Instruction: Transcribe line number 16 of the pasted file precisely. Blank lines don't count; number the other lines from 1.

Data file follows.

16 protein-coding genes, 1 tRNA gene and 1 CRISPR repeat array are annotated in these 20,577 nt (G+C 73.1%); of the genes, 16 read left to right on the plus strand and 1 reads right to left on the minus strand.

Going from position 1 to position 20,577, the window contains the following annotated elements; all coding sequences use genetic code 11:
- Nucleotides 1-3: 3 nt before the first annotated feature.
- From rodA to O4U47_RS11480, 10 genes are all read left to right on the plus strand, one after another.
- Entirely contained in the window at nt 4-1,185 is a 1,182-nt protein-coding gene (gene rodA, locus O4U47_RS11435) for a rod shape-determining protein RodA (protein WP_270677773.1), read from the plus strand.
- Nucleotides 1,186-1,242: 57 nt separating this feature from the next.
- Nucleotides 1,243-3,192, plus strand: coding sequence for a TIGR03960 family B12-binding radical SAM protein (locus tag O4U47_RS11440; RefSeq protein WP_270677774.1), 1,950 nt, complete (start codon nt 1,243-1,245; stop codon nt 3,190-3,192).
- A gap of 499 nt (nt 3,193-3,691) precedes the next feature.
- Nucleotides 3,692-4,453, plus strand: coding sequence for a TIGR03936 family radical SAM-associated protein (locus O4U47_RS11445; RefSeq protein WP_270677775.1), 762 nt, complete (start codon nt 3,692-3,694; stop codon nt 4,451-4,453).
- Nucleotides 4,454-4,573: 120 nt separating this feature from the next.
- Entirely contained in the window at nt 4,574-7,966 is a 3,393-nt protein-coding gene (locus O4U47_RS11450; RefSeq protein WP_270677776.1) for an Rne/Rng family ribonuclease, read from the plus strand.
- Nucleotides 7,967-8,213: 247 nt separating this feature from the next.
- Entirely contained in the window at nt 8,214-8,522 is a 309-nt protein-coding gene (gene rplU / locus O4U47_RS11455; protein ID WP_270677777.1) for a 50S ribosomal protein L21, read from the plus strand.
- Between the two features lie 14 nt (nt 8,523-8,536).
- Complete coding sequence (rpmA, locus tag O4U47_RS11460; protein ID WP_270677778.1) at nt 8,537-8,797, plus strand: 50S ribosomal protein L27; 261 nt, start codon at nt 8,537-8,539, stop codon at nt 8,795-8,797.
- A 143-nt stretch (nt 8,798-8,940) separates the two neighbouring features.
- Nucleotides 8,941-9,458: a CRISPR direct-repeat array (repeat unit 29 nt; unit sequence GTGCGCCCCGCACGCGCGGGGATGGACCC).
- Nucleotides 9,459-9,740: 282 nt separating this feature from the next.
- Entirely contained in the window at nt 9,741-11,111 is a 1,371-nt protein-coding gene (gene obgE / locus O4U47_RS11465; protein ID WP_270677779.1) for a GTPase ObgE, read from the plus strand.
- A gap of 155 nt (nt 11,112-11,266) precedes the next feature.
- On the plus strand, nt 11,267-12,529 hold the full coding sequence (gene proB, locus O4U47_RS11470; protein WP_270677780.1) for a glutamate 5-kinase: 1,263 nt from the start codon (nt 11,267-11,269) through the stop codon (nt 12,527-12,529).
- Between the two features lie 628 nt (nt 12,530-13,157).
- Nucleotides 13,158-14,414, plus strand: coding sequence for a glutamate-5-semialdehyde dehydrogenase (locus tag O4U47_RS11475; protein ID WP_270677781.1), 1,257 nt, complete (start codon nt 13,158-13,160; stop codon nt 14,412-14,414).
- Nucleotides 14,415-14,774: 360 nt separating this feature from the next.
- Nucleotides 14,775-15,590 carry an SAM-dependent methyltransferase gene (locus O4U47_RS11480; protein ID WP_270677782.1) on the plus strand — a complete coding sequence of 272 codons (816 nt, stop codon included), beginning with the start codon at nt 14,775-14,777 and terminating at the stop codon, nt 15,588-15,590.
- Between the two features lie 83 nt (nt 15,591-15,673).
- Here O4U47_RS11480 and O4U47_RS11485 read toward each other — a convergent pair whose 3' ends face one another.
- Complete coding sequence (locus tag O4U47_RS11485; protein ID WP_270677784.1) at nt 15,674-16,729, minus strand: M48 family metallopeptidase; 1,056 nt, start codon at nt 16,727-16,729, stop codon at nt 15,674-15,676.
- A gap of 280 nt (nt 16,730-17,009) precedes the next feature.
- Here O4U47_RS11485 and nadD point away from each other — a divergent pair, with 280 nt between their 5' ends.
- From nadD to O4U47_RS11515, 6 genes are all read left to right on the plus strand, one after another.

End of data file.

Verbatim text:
- A 143-nt stretch (nt 8,798-8,940) separates the two neighbouring features.